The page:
LETTER FROM MONTREAL
In Vancouver, Calgary, Edmonton, Toronto or Montreal, thousands of Canadians rallied alongside their American cousins in early June to protest racism and police violence, chanting in turn “Black Lives Matter”. At a demonstration in Ottawa on June 5, Prime Minister Justin Trudeau kneeled down in honor of George Floyd, whose agony filmed on May 25 in Minneapolis, Minnesota, sparked a worldwide movement dispute.
A few days earlier, when asked about his systematic refusal to comment on the attitudes and actions of Donald Trump, he had expressed a long silence. Twenty-one seconds of deafening and accusing silence. “The harshest criticism ever against the American president”, have judged some commentators. “One more mark of the cowardice of the Canadian Prime Minister”, attacked some political opponents.
But his apparent difficulty in facing his powerful neighbor did not prevent Justin Trudeau from throwing a stone in his own garden. “It is time for us Canadians to recognize that we too have our challenges. Discrimination is a reality experienced by black and racialized Canadians every day. There is systemic discrimination in Canada ”, did he declare.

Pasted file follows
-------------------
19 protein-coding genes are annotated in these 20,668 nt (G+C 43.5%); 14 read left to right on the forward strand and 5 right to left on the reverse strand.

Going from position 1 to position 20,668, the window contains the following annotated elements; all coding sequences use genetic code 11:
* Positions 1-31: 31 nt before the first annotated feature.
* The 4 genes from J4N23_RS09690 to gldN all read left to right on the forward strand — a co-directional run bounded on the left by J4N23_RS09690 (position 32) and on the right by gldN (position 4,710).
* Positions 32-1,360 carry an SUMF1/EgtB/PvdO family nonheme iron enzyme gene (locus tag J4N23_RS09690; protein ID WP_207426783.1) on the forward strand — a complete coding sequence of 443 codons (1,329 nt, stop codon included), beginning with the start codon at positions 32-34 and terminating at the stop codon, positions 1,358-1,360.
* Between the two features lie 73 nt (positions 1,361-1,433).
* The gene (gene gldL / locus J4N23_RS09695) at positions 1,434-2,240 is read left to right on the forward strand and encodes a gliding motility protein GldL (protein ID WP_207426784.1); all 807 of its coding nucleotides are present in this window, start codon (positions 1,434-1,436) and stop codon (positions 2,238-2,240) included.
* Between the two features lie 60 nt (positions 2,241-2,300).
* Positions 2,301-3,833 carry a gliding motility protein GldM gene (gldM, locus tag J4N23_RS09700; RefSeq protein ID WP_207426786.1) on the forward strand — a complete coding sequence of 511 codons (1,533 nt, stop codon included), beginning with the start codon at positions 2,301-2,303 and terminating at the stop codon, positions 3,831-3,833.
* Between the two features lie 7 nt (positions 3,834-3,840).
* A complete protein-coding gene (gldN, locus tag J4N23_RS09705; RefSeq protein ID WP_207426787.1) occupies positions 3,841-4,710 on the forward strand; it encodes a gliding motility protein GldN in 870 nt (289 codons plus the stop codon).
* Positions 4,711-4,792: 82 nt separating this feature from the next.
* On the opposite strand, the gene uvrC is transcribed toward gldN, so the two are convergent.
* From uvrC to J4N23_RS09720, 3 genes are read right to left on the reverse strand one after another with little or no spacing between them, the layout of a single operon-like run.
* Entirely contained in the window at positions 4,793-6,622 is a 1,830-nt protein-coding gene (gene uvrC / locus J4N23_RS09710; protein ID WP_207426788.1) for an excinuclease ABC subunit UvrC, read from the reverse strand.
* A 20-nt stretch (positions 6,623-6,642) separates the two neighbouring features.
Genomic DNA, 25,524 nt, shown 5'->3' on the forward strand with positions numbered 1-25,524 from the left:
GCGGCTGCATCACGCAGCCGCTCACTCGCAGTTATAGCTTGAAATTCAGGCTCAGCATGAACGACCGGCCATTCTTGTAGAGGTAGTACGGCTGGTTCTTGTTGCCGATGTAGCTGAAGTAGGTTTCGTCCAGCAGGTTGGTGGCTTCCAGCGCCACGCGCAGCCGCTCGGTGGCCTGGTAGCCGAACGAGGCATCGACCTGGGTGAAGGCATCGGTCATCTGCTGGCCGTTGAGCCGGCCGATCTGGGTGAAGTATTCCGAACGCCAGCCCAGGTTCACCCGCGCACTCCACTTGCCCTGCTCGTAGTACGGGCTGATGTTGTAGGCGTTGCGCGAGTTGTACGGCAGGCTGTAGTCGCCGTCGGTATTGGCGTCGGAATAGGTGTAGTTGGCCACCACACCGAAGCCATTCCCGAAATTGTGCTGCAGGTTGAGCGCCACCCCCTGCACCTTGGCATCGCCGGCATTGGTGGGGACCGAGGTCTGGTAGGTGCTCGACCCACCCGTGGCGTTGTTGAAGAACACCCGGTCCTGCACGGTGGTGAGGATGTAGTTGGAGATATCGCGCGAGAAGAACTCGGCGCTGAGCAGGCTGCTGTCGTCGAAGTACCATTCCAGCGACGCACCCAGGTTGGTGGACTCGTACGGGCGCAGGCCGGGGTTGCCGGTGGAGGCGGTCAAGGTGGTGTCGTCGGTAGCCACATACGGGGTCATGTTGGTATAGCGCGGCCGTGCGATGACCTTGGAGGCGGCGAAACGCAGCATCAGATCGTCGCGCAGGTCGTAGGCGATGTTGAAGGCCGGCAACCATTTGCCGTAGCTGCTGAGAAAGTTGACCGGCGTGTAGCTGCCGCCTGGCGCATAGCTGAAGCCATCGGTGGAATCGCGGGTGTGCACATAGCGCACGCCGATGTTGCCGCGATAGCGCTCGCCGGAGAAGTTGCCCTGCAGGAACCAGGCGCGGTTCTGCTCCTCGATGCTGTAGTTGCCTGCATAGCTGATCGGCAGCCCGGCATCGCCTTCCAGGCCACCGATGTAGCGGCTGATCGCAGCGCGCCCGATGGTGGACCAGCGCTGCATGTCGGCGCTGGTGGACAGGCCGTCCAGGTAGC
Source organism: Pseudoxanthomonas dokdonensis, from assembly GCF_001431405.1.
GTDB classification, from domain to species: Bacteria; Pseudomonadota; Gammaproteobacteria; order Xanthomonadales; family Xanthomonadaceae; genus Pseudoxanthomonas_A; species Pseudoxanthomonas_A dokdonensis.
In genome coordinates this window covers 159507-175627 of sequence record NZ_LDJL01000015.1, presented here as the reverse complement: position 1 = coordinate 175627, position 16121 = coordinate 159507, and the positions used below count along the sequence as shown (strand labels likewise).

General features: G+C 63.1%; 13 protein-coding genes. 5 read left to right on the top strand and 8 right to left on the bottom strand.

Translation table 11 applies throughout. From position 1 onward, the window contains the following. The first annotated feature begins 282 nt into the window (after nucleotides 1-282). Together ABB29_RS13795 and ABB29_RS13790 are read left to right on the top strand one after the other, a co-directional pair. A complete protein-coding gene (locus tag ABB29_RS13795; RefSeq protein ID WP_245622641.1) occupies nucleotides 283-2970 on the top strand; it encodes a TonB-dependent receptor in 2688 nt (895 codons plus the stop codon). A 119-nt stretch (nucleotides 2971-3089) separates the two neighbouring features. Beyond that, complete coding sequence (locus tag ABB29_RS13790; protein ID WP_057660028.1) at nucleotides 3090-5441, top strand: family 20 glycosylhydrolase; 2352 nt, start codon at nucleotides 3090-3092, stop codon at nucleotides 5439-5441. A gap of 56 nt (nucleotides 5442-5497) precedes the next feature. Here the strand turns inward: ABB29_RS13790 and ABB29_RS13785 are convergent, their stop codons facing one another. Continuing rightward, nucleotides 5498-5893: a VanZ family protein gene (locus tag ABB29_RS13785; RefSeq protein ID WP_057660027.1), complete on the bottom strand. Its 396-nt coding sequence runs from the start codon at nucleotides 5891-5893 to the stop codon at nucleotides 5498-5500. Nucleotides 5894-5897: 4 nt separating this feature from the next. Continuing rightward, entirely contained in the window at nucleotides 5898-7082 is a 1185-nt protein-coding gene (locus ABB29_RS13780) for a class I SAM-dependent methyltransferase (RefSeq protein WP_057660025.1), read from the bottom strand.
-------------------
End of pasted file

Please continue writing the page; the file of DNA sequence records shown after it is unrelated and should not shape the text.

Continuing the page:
Canada has certainly never adopted race laws, such as the Jim Crow laws in force in the United States in the 19the and XXe centuries, which deprived black citizens of their rights and imposed segregation. However, until the 1950s, the country had restrictive property agreements which prohibited the sale of properties to blacks, Jews or Chinese immigrants.
And, if a debate started well on whether it was wise to speak of “Systemic racism” – Quebec Premier François Legault rejects this accusation, for example – recent surveys show that discrimination still persists today in access to employment or education for the black minority in Canada. Several police officials, including that of the city of Montreal, have also announced future measures to combat racial profiling with which their services would still be complicit in arrests.
But the wave of denunciation of racism that swept across Canada has had the main effect of pushing the country to face up to the fate it reserves for its own stigmatized and discriminated minority, that constituted by the First Nations peoples. In a few days, several dramas featuring Aboriginal people came to remind us of the extent to which they were still not considered as full citizens.
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